As I sit in shock of this unparalleled time in modern history, it is important I remember that we have never been and never will be complete masters of our circumstances. I have to remind myself that it is natural to want to resist the changes that are culminating on what seems like a daily basis. I am struck by how much I have taken for granted, as what feels like in the blink of an eye, gone are the ways I have been used to living my day to day life. Vladimir Ilyich Lenin said, “There are decades when nothing happens; and there are weeks when decades happen.” I feel that this period will go down in history and be talked about for generations to come. How each of us chooses to show up will impact how we do or do not emerge.
In many ways, what is happening now and our collective response to it can be reflective of the five stages of grief and loss; denial, anger, bargaining, depression and then ultimately acceptance. The devastating impact of the coronavirus on individuals, and the economy, along with the freedoms we took for granted, the ability to hug our children, go to the gym, physically connect with our friends, even the abundance of food and the ease at which we acquired it, has perhaps been an important reminder of just how easily it can all be taken away.
In the face of these demanding times we may need to accept moments in the late hours when we feel isolated and alone, along with anxious and perhaps very small. It is important to allow ourselves to move through our emotions and let ourselves grieve a simpler moment in time. All of us remain at the mercy of uncontrollable forces to which we are challenged to submit with a measure of grace. We need to remember or perhaps learn to soothe ourselves with the patience and kindness of the compassionate parent, calming down the sobs of the distraught and fearful child we all once were and at some levels remain. We need to find ways that allows us to stay connected to one another, in whichever way that may temporarily be, and get through this together.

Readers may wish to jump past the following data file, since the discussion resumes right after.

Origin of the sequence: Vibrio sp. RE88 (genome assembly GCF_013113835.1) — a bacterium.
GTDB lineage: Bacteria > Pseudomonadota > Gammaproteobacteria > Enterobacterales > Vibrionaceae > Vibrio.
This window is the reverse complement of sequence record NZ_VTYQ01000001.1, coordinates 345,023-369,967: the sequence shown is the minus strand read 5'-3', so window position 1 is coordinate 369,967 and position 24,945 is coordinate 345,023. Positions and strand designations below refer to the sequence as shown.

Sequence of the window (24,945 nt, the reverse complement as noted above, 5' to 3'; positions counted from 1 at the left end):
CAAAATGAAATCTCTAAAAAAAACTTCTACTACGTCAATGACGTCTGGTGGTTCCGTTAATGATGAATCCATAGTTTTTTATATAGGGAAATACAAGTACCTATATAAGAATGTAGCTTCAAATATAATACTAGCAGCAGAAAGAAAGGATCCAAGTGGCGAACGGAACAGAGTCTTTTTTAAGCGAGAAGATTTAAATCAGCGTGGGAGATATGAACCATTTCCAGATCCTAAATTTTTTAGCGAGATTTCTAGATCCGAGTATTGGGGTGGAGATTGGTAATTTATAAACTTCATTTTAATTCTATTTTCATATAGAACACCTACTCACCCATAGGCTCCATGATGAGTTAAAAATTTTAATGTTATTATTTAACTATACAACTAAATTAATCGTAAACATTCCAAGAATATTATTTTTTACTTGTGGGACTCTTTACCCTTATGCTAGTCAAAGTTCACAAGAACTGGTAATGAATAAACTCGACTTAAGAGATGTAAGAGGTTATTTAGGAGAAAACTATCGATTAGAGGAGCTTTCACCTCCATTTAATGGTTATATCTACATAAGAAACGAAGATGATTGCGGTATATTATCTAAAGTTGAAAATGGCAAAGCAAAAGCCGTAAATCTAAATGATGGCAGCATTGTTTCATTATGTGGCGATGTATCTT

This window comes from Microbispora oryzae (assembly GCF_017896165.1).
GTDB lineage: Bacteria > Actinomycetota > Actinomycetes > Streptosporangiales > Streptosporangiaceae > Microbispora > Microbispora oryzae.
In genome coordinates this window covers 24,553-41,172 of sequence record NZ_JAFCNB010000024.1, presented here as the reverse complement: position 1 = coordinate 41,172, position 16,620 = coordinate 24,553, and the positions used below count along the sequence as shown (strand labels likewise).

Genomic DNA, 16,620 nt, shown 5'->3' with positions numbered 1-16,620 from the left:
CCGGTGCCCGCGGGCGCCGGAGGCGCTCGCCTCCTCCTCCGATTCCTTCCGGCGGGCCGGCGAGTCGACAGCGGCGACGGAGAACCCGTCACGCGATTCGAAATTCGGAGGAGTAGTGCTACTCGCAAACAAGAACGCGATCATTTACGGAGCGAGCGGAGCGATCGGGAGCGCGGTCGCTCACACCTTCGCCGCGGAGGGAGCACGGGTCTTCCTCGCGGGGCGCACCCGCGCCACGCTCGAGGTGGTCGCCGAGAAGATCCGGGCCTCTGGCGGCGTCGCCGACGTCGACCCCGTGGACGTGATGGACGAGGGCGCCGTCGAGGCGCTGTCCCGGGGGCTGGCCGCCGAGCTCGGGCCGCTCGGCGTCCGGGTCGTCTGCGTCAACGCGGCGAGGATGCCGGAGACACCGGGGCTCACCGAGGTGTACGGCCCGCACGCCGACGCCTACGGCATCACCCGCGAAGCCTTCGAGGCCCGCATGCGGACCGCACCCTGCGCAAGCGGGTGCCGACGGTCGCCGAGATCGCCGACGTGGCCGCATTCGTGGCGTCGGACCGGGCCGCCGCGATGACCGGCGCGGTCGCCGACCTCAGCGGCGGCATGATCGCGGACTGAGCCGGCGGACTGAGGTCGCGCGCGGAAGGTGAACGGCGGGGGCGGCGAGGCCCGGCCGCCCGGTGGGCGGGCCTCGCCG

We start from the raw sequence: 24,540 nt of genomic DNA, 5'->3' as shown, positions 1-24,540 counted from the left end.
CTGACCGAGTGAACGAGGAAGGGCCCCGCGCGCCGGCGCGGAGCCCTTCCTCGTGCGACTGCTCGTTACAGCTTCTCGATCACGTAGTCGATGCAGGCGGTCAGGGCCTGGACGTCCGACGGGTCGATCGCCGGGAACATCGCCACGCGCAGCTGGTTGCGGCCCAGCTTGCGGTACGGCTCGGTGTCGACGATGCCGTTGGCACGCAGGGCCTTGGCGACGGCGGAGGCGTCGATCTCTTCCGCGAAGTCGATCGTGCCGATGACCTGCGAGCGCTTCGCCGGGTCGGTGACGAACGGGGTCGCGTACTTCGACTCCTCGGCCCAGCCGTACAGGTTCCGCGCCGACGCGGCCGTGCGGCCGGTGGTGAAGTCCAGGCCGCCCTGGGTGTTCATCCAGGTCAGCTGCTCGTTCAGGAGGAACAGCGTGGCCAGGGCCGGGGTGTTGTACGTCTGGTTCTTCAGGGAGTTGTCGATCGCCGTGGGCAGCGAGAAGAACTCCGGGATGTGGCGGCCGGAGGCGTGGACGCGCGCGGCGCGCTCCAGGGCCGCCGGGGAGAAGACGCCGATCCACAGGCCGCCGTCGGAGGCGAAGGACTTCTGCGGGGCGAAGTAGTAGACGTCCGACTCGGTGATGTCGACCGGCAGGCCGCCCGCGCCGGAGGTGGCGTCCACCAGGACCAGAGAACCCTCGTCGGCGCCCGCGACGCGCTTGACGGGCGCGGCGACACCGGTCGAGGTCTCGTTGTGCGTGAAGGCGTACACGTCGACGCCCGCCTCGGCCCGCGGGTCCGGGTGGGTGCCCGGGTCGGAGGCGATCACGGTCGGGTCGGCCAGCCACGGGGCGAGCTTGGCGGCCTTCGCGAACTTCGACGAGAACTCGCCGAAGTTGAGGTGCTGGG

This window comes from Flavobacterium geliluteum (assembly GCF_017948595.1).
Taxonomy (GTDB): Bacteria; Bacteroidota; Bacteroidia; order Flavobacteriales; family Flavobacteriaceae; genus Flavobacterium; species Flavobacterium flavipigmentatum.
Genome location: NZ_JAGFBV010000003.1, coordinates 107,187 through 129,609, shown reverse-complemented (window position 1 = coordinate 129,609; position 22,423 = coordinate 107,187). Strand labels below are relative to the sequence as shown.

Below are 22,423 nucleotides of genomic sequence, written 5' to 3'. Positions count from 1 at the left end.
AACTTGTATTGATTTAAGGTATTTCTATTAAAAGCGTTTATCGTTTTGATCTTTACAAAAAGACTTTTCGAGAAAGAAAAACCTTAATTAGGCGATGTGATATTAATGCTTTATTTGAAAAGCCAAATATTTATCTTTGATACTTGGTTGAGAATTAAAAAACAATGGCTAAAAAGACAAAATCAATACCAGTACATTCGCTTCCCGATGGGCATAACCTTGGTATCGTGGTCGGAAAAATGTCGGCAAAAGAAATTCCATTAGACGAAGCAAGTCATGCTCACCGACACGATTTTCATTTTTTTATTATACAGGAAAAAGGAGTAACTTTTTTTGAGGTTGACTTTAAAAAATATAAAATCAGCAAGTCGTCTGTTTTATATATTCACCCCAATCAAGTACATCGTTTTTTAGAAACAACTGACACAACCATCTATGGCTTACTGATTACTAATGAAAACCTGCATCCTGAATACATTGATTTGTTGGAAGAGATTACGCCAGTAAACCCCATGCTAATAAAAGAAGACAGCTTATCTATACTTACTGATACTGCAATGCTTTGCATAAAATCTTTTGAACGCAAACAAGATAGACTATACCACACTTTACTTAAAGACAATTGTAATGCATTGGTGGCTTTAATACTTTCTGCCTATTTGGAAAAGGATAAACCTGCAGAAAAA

It is during this time, we are invited to hold out a hand to similarly scared and confused friends, colleagues and those we don’t know. Rishi Sunak spoke today saying, “We want to look back on this time and remember how, in the face of a generation defining moment, we undertook a collective national effort, and stood together.” Where things go from here is anyone’s guess, but we need to build upon the good things that remain. Around us, there are astonishing acts of community care and each of us have the ability to offer something, in the way of service.
With this in mind, and to do my part to support the country’s tireless NHS workers if you know anyone who is working in the hospitals who feels the need to talk to someone, I will make myself available, free of charge, for a FaceTime/WhatsApp call for individuals or even a small group who work together to hopefully offer some sort of refuge to those that are working so hard, to save not only individual lives, but at a deeper level, the lives of us all. I believe one of the most important things you can do on this earth is to let people know they are not alone. As we find our way over the next days and months we need to remember the words of John Donne in his book No Man Is An Island; “No man is an island, entire of itself; every man is a piece of the continent, a part of the main.”
JULIETTE CLANCY Alumni LDPRT
The views and opinions expressed in these blog posts are held by the author(s) and are for general interest in the field. These blog entries do not attempt give advice to the reader, they are for educational and information purposes only.